Parents create designs for school relocation

April 13, 2012
By

(Courtesy Illustration) The parents’ design, showing a Mission K-8 School entrance to the Agassiz building on Carolina Avenue.

Three parents at the Mission Hill K-8 School—two of them architects—have drawn up the school’s own designs for its new home in Jamaica Plain, where it will controversially move as soon as September.

The free designs, complete with floor plans, were submitted to Boston Public Schools in January. They aim to improve conditions at the shuttered, bunker-like Agassiz School building on Child Street, a mold-plagued concrete tower that is a far cry from the pilot school’s well-appointed current home in Mission Hill.

Parent and architect Nancy Sadecki told the Gazette that the parents involved were among those “shaking our fists in the air against the move for a number of reasons.”

“We had to shift our attitude big-time” when they decided to help plan the new school facility, she said. “If you can’t beat ’em, join ’em.”

“Mission Hill is a really unique school and I think we just want to make sure the vision of the staff and school…could be articulated properly in the new space,” said Chris McGroddy, another parent and architect on the team.

“We’re following the [parents’] schematic very closely,” said Khadijah Brown, BPS’s director of facilities management and an architect overseeing several of the relocated school designs. “The layout, we are following to the letter.”

The work could be phased in over three years due to funding constraints. Phase one will simply be bringing the building up to code, Sadecki and Brown said.

“We are a little nervous as time is ticking away here,” said McGroddy, noting the tight timeframe for a move slated for September. Brown said the move will happen on that schedule.

The Mission K-8 move, announced last fall, was hotly opposed by many parents and community leaders as a loss to the neighborhood and for sending a successful school to a dubious building.

Mission K-8 will share space in the Agassiz building on with a new school called the Margarita Muñiz Academy. The Muñiz Academy part is being designed by BPS with input from that new school’s principal, Brown said.

The Agassiz will offer some features the Mission Hill K-8 currently lacks, including a large gym, auditorium and playground. But the Agassiz, which closed last year, is a notorious building that was once the target of calls for demolition by Boston city councilors. It was known as a “sick building” for mold-related air-quality issues. It also was built with outdated design features, including a lack of windows and an open floor plan with few actual classrooms.

“Agassiz is basically concrete blocks and vinyl floors,” said McGroddy. The main design items include adding windows; using more inviting materials such as wood on the interiors; and creating a noticeable, covered entryway for the school, which will be on the building’s second floor.

Brown said the moisture issues have been fixed by a new roof and other recent work. Such items as new windows would have to come later if more funding is available, she said.

One of the parents’ items is a new covered entryway on Carolina Avenue. BPS is attempting to find a volunteer partnership to execute the design, Brown said, noting that such work previously has been done with the Massachusetts College of Art and Design.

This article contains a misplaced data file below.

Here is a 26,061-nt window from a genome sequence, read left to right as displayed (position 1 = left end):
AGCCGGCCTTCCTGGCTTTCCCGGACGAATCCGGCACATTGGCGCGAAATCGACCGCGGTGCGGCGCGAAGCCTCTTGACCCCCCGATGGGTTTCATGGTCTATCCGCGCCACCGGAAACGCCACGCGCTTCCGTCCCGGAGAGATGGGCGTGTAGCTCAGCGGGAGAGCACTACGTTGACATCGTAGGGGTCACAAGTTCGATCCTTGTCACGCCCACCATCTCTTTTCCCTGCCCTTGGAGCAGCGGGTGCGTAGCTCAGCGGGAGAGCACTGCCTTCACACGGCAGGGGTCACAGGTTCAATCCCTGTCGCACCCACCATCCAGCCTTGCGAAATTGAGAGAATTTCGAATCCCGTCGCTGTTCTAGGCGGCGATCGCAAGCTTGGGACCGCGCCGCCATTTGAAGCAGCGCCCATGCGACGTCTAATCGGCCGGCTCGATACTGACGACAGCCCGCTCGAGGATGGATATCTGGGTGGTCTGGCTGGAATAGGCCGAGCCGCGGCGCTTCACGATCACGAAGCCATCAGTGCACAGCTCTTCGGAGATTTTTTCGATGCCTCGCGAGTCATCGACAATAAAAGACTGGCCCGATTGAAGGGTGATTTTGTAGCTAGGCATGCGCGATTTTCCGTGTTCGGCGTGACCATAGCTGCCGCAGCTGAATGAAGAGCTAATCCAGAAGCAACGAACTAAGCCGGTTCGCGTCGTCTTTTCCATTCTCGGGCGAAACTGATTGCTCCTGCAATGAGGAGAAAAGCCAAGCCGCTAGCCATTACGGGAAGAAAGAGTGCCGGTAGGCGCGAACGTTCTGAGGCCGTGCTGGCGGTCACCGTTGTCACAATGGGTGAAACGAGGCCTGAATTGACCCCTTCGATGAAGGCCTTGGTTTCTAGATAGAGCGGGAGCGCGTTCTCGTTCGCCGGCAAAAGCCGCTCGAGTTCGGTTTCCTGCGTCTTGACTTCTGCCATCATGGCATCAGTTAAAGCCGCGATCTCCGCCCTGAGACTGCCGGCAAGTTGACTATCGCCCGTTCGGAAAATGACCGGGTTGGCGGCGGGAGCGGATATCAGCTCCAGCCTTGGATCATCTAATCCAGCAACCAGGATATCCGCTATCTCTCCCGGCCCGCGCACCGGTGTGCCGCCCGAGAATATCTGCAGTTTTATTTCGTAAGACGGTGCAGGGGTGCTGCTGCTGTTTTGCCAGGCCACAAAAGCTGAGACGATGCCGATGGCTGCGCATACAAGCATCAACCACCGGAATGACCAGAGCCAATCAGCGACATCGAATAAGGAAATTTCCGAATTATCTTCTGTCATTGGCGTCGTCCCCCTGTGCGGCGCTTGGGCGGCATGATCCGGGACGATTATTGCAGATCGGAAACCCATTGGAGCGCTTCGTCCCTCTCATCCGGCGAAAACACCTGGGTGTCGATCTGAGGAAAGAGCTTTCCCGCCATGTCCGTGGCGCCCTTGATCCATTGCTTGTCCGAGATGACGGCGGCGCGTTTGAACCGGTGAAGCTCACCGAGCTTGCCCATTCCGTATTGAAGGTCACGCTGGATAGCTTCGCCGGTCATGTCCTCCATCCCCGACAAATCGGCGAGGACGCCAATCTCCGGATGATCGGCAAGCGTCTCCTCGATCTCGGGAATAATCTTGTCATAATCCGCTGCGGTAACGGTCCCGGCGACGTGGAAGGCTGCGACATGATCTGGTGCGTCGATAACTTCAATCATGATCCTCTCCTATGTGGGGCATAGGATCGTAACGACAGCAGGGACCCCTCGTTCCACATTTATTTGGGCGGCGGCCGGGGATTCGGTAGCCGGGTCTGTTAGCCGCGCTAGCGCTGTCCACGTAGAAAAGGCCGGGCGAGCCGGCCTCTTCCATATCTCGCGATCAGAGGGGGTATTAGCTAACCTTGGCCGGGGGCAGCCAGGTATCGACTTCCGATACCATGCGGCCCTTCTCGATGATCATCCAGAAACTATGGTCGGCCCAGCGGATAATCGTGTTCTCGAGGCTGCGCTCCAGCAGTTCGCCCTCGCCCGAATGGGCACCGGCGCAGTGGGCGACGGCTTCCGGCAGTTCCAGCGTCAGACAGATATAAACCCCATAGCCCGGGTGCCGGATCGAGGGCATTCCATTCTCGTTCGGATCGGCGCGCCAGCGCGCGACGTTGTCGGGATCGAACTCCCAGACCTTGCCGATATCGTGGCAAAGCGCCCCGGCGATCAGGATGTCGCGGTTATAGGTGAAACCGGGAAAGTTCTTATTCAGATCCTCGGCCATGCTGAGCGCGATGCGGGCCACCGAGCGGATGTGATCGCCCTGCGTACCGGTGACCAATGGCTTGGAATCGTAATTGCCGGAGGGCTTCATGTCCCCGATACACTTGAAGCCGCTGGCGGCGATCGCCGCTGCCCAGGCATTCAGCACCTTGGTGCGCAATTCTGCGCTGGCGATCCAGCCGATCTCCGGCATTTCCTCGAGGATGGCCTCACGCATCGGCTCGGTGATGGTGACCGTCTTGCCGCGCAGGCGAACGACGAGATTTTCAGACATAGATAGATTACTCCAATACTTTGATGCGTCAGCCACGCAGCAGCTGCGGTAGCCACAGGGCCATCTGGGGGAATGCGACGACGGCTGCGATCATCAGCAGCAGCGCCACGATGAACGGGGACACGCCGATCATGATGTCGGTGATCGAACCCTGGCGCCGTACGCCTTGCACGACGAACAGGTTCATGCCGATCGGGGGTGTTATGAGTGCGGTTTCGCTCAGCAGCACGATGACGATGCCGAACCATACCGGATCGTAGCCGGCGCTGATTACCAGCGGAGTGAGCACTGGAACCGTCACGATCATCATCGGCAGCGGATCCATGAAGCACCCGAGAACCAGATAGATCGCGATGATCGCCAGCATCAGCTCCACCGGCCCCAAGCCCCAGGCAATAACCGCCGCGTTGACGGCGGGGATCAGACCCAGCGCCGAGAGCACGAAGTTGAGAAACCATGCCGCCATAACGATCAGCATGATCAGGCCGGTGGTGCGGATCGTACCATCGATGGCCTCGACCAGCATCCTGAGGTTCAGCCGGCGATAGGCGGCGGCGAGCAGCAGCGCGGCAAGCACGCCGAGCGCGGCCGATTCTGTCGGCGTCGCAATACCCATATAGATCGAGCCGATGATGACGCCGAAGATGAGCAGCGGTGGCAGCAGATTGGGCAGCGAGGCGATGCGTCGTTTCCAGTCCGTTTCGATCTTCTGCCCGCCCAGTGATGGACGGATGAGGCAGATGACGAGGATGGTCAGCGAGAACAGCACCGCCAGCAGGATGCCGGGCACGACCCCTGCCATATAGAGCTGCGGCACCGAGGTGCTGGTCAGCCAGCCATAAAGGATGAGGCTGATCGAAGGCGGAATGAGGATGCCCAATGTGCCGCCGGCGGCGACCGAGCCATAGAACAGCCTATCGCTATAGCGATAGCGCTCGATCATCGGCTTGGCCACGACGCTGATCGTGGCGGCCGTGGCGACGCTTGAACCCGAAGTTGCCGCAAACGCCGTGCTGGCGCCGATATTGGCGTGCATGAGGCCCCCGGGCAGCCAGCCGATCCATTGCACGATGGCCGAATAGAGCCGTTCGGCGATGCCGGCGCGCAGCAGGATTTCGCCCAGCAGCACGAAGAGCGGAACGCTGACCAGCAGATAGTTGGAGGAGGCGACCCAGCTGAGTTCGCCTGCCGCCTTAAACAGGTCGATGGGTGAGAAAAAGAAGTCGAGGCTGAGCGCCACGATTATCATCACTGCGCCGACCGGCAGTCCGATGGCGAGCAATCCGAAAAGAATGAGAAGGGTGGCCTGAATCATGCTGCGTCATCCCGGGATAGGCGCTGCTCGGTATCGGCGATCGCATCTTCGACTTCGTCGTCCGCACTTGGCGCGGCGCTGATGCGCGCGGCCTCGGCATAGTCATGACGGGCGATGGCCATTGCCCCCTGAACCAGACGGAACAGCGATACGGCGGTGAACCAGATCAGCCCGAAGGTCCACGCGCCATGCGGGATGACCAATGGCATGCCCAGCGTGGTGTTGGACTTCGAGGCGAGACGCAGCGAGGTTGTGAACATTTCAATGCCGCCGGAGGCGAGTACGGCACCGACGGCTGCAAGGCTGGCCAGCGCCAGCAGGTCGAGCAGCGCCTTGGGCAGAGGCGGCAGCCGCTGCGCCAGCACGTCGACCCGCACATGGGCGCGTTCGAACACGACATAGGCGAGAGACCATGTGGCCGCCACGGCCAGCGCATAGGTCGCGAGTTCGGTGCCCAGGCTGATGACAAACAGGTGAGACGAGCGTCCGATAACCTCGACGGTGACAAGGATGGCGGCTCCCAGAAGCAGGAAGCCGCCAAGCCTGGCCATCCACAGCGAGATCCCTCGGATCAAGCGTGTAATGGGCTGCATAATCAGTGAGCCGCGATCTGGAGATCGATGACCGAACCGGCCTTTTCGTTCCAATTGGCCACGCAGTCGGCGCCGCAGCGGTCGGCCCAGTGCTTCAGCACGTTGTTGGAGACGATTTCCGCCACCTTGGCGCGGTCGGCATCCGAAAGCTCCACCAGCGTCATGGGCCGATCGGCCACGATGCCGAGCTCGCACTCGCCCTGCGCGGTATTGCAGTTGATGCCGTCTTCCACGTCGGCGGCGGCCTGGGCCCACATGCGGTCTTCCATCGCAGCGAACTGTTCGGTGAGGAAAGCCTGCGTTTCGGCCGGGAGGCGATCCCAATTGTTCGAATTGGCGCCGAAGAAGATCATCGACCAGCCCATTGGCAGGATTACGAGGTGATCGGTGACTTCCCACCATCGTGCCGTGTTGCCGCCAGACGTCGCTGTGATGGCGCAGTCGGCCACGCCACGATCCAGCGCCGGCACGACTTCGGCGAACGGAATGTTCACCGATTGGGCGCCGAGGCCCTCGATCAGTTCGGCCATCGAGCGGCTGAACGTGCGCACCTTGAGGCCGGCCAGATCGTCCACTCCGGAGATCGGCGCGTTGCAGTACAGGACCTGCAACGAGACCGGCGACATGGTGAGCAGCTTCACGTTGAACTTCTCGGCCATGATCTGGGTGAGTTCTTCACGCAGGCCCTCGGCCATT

BPS asked Mission K-8 to provide a list of priorities for its new facility. Principal Ayla Gavins invited the parents to join the committee that submitted suggestions to BPS. The parents soon suggested drawing up a formal “master plan” rather than a mere wish list.

The plan “leaves no room for [BPS] to interpret” the school’s wishes and lays out features that can be the target of advocacy and fund-raising, Sadecki said. She noted that parents are concerned that BPS will not have time to give the Agassiz rehab enough individual attention without the outside input.

The parents’ designs also create new classroom spaces, seating areas and possibly a roof garden. And there is a sign announcing the school’s name—which is not slated to change, despite moving to JP.

Bob Goodman, another Mission K-8 parent who was not involved in the designs, said in an email to the Gazette that he is pleased with them.

“Even though I, like many parents, opposed the move, I personally am pleased with these plans…and think that if adopted, they would help restore the Agassiz building to serving as a great educational asset for the community,” he wrote.

 

  • Anonymous

    Yes, unfortunately it is still away from their community.

  • http://www.facebook.com/SaveMHS SaveMission HillSchool

    Thanks very much for this excellent report. The importance of general JP community members engaging in our story
    is profound. Bear in mind that ours is a public school that is working,
    where the pilot model established by education leader Deb Meier, based
    on small class-size, experiential learning, portfolio-building, and the
    principled facilitation of community, has kept MHS children happy and
    stimulated, connected with and supportive of each other across grades
    and varying needs–and achieving. Pilot schools are meant to test out
    structures that can benefit the city as a whole when propagated in other
    schools. To weaken our school is to deprive Boston–and now JP in particular–of a priceless
    asset. We hope BPS facilitates the redesign team’s efforts in full, to maintain our school’s strength and our children’s wellbeing. Students need windows.